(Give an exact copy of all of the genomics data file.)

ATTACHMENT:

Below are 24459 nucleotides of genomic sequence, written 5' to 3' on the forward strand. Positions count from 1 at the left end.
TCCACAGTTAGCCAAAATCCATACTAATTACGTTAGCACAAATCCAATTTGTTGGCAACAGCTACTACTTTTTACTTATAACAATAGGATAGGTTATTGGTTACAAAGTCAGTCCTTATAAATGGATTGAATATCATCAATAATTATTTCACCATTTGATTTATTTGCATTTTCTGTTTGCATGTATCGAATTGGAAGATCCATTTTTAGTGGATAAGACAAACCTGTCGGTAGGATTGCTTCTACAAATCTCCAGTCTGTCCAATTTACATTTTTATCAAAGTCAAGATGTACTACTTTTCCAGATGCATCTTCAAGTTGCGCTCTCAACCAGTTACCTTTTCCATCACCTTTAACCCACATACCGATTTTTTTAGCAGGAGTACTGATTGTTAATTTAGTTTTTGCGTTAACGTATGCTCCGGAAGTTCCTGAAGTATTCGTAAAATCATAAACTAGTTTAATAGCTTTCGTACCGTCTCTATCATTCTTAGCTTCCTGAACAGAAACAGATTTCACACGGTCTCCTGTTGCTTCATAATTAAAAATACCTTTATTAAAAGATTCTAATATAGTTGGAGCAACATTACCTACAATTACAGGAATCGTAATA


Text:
Below are 24459 nucleotides of genomic sequence, written 5' to 3' on the forward strand. Positions count from 1 at the left end.
TCCACAGTTAGCCAAAATCCATACTAATTACGTTAGCACAAATCCAATTTGTTGGCAACAGCTACTACTTTTTACTTATAACAATAGGATAGGTTATTGGTTACAAAGTCAGTCCTTATAAATGGATTGAATATCATCAATAATTATTTCACCATTTGATTTATTTGCATTTTCTGTTTGCATGTATCGAATTGGAAGATCCATTTTTAGTGGATAAGACAAACCTGTCGGTAGGATTGCTTCTACAAATCTCCAGTCTGTCCAATTTACATTTTTATCAAAGTCAAGATGTACTACTTTTCCAGATGCATCTTCAAGTTGCGCTCTCAACCAGTTACCTTTTCCATCACCTTTAACCCACATACCGATTTTTTTAGCAGGAGTACTGATTGTTAATTTAGTTTTTGCGTTAACGTATGCTCCGGAAGTTCCTGAAGTATTCGTAAAATCATAAACTAGTTTAATAGCTTTCGTACCGTCTCTATCATTCTTAGCTTCCTGAACAGAAACAGATTTCACACGGTCTCCTGTTGCTTCATAATTAAAAATACCTTTATTAAAAGATTCTAATATAGTTGGAGCAACATTACCTACAATTACAGGAATCGTAATA